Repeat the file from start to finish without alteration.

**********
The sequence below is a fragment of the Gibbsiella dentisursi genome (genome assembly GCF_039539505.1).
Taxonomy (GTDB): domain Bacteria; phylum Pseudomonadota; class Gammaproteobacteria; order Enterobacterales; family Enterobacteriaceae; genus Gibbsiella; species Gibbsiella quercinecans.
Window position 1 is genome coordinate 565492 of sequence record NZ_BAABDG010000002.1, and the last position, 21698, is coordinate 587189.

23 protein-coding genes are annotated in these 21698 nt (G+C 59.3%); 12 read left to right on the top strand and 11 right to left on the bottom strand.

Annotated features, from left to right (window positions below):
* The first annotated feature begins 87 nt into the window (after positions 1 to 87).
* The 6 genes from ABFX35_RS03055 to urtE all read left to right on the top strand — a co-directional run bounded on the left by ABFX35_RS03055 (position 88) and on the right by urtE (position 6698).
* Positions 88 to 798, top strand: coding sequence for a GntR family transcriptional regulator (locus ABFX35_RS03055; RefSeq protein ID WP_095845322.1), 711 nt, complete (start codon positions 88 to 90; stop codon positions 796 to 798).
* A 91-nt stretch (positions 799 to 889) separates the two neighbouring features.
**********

The sequence below is a fragment of the Gibbsiella dentisursi genome (genome assembly GCF_039539505.1).
Taxonomy (GTDB): domain Bacteria; phylum Pseudomonadota; class Gammaproteobacteria; order Enterobacterales; family Enterobacteriaceae; genus Gibbsiella; species Gibbsiella quercinecans.
Window position 1 is genome coordinate 565492 of sequence record NZ_BAABDG010000002.1, and the last position, 21698, is coordinate 587189.

23 protein-coding genes are annotated in these 21698 nt (G+C 59.3%); 12 read left to right on the top strand and 11 right to left on the bottom strand.

Annotated features, from left to right (window positions below):
* The first annotated feature begins 87 nt into the window (after positions 1 to 87).
* The 6 genes from ABFX35_RS03055 to urtE all read left to right on the top strand — a co-directional run bounded on the left by ABFX35_RS03055 (position 88) and on the right by urtE (position 6698).
* Positions 88 to 798, top strand: coding sequence for a GntR family transcriptional regulator (locus ABFX35_RS03055; RefSeq protein ID WP_095845322.1), 711 nt, complete (start codon positions 88 to 90; stop codon positions 796 to 798).
* A 91-nt stretch (positions 799 to 889) separates the two neighbouring features.